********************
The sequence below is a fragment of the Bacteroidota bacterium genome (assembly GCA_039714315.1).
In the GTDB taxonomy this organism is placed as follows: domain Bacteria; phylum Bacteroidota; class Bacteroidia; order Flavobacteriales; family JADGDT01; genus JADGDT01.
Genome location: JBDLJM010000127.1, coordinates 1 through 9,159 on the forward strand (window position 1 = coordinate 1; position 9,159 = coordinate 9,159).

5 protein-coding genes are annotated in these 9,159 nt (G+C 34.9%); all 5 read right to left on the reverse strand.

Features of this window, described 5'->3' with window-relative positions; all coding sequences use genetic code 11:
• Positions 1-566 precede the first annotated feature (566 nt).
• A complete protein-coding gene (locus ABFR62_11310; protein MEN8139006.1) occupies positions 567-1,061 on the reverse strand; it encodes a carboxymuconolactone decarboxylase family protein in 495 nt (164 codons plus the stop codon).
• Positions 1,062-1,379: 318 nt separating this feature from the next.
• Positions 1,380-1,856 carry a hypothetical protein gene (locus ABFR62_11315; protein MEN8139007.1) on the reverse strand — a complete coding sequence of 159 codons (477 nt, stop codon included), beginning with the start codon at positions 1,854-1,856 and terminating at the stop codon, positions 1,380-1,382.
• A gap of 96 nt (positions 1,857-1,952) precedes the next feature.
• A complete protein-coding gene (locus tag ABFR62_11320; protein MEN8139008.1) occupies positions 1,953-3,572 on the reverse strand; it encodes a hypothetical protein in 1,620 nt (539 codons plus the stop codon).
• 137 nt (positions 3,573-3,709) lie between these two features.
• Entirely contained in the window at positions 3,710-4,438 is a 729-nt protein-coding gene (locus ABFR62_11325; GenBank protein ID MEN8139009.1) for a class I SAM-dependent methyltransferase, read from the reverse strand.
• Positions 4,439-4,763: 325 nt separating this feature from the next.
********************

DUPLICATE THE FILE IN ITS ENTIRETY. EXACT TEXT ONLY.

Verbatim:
The sequence below is a fragment of the Bacteroidota bacterium genome (assembly GCA_039714315.1).
In the GTDB taxonomy this organism is placed as follows: domain Bacteria; phylum Bacteroidota; class Bacteroidia; order Flavobacteriales; family JADGDT01; genus JADGDT01.
Genome location: JBDLJM010000127.1, coordinates 1 through 9,159 on the forward strand (window position 1 = coordinate 1; position 9,159 = coordinate 9,159).

5 protein-coding genes are annotated in these 9,159 nt (G+C 34.9%); all 5 read right to left on the reverse strand.

Features of this window, described 5'->3' with window-relative positions; all coding sequences use genetic code 11:
• Positions 1-566 precede the first annotated feature (566 nt).
• A complete protein-coding gene (locus ABFR62_11310; protein MEN8139006.1) occupies positions 567-1,061 on the reverse strand; it encodes a carboxymuconolactone decarboxylase family protein in 495 nt (164 codons plus the stop codon).
• Positions 1,062-1,379: 318 nt separating this feature from the next.
• Positions 1,380-1,856 carry a hypothetical protein gene (locus ABFR62_11315; protein MEN8139007.1) on the reverse strand — a complete coding sequence of 159 codons (477 nt, stop codon included), beginning with the start codon at positions 1,854-1,856 and terminating at the stop codon, positions 1,380-1,382.
• A gap of 96 nt (positions 1,857-1,952) precedes the next feature.
• A complete protein-coding gene (locus tag ABFR62_11320; protein MEN8139008.1) occupies positions 1,953-3,572 on the reverse strand; it encodes a hypothetical protein in 1,620 nt (539 codons plus the stop codon).
• 137 nt (positions 3,573-3,709) lie between these two features.
• Entirely contained in the window at positions 3,710-4,438 is a 729-nt protein-coding gene (locus ABFR62_11325; GenBank protein ID MEN8139009.1) for a class I SAM-dependent methyltransferase, read from the reverse strand.
• Positions 4,439-4,763: 325 nt separating this feature from the next.